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Pantheism (Greek: pan = all and Theos = God) literally means "God is All" and "All is God". It is the view that everything is of an all-encompassing immanent God; or that the universe, or nature, and God are equivalent. More detailed definitions tend to emphasize the idea that natural law, existence and/or the universe (the sum total of all that is was and shall be) is represented or personified in the theological principle of 'God'. The term "pantheist" - of which the word "pantheism" is a variation - was purportedly first used by Irish writer John Toland in his 1705 work, Socinianism Truly Stated, by a pantheist.


Varieties of pantheism

Despite the broad, inclusive nature of pantheism, modern pantheists generally identify themselves as members of two rather divergent groups:

The vast majority of persons who can be identified as "pantheistic" are of the classical variety (such as Hindus), while most persons who self-identify as "pantheist" alone (rather than as members of another religion) are of the naturalistic variety. The division between the two "flavors" of pantheism is not entirely clear in all situations, and remains a source of some controversy in pantheist circles.

Methods of explanation

An oft-cited feature of pantheism is that each individual human, being part of the universe or nature, is part of God. One issue discussed by pantheists is how, if this is so, humans can have free will. In answer, the following analogy is sometimes given (particularly by classical pantheists): "you are to God, as an individual blood cell in your vein is to you." The analogy further maintains that while a cell may be aware of its own environs, and even has some choices (free will) between right and wrong (killing a bacteria, becoming malignant, or perhaps just doing nothing, among countless others) it likely has little conception of the greater being of which it is a part. Another way to understand this relationship is the Hindu concept of Jiva, wherein the human soul is an aspect of God not yet having reached enlightenment, after which it becomes Atman.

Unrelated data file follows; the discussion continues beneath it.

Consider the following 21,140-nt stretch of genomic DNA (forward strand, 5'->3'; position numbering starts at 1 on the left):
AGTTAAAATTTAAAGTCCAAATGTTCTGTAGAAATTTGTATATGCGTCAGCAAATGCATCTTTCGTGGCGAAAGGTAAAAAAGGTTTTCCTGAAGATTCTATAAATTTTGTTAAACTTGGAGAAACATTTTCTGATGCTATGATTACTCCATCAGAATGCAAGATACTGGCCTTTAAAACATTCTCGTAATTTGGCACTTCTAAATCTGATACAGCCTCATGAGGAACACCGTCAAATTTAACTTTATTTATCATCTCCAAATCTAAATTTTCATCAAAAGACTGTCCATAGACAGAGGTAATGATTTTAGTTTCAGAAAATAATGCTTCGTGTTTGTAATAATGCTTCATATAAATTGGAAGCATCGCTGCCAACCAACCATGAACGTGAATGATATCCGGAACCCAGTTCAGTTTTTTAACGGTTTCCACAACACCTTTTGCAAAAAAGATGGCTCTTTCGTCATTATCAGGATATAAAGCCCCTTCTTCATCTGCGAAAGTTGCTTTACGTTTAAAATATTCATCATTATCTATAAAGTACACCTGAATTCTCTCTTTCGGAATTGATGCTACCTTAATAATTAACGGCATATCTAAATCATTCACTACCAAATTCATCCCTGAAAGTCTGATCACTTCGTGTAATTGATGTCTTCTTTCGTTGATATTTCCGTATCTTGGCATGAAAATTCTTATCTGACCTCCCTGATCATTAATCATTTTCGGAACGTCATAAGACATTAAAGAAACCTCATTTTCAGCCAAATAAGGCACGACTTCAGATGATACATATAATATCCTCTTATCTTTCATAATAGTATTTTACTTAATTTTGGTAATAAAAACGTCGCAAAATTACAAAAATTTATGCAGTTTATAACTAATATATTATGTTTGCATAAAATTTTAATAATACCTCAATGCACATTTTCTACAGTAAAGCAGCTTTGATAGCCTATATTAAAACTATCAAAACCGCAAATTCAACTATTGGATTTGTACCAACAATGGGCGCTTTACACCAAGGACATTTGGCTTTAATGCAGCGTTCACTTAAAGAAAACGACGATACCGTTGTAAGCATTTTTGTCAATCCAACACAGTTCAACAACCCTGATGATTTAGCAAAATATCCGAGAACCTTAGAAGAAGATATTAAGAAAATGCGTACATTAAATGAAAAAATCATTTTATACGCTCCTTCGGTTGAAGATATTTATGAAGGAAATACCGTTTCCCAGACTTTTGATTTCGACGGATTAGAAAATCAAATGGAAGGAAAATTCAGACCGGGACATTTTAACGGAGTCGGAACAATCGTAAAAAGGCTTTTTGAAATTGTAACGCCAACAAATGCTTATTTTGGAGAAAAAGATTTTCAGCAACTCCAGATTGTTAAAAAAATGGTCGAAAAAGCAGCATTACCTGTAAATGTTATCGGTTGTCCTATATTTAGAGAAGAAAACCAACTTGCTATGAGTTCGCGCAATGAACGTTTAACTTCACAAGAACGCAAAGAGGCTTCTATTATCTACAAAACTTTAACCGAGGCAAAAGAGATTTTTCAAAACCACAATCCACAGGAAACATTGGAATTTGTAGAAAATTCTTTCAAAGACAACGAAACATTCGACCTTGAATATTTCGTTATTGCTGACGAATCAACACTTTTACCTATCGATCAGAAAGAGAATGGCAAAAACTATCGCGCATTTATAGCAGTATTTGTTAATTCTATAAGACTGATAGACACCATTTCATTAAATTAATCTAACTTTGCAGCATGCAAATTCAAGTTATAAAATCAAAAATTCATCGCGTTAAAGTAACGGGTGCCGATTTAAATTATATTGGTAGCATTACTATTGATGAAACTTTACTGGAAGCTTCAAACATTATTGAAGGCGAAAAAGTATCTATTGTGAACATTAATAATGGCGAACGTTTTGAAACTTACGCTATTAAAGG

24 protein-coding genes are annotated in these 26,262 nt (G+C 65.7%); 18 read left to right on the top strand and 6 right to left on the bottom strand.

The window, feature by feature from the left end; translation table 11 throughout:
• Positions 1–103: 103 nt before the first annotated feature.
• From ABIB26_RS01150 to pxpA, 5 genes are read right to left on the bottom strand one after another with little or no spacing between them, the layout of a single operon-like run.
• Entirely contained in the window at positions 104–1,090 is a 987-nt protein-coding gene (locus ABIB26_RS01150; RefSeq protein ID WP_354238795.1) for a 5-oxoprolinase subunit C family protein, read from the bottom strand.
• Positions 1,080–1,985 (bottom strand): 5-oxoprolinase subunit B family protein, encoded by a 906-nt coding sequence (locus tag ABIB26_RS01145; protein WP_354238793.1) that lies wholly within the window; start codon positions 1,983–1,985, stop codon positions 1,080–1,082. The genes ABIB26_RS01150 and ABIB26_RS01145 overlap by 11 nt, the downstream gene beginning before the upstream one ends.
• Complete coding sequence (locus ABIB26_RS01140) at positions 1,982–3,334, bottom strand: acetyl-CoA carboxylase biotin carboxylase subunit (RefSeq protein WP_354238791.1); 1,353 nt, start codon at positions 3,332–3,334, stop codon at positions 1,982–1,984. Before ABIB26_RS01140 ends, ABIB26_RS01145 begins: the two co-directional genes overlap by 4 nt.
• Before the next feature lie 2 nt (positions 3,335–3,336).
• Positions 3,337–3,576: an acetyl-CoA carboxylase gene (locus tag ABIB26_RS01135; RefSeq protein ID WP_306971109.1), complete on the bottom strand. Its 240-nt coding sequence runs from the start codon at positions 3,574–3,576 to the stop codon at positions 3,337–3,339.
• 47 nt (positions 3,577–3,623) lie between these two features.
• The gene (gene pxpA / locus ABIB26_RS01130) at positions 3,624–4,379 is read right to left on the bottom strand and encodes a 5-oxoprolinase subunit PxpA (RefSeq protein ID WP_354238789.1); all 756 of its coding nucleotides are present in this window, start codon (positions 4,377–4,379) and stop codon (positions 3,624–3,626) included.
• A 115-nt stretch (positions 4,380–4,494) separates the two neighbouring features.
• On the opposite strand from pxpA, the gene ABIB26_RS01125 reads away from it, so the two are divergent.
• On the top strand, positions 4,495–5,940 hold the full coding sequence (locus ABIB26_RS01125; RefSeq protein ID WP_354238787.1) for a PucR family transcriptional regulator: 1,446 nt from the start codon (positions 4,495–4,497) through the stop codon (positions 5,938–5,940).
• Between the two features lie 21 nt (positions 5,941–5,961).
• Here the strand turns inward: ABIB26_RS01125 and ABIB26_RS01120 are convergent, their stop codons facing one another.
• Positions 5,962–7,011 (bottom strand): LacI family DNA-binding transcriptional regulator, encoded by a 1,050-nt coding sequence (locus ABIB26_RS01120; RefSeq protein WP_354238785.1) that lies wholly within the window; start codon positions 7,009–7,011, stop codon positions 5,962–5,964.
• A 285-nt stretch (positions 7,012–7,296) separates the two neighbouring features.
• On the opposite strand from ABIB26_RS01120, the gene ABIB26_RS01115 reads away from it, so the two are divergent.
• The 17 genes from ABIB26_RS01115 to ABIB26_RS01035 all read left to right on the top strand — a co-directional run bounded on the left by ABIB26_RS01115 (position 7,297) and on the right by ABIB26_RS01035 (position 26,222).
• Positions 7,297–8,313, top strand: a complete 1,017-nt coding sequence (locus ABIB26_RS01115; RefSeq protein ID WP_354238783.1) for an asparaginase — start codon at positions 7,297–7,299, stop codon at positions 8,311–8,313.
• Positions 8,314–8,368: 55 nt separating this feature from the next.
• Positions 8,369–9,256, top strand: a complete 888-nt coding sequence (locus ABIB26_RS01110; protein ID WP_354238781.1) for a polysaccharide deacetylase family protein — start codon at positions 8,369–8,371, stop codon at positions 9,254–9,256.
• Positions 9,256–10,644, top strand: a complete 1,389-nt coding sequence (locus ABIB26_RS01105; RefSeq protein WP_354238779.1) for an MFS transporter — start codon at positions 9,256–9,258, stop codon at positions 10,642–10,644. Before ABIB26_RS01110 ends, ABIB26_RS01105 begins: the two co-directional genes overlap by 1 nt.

However, it should be noted that not all pantheists accept the idea of free will, with determinism being particularly widespread among naturalistic pantheists. Although individual interpretations of pantheism may suggest certain implications for the nature and existence of free will and/or determinism, pantheism itself does not include any requirement of belief either way. However, the issue is widely discussed, as it is in many other religions and philosophies.


Some critics argue that pantheism is little more than a redefinition of the word "God" to mean "existence" or "reality". Many pantheists reply that even if this is so, such a shift in the way we think about these ideas can serve to create both a new and a potentially far more insightful conception of both existence and God.

Perhaps the most significant debate within the pantheistic community is about the nature of God. Classical pantheism believes in a personal, conscious, and omniscient God, and sees this God as uniting all true religions. Naturalistic pantheism believes in an unconscious, non-sentient universe, which, while being holy and beautiful, is seen as being a God in a non-traditional and impersonal sense.

Cosmotheism, a small but controversial racialist group which considers itself a form of pantheism, has an evolutionary interpretation of God, seeing him to be impersonal, but not taking a clear stance as to his sentience. (Like the terms “pantheism”, “monotheism”, and “polytheism”, “cosmotheism” was not used in antiquity. The term seems to have been coined by Lamoignon de Malesherbes in 1782 with regard to Pliny the Elder; various scholars have used it since then, but to refer to different sorts of religious belief.)

The viewpoints encompassed within the pantheistic community are necessarily diverse, but the central idea of the universe being an all-encompassing unity and the sanctity of both nature and its natural laws are found throughout. Some pantheists also posit a common purpose for nature and man, while others reject the idea of purpose and view existence as existing "for its own sake."

Related concepts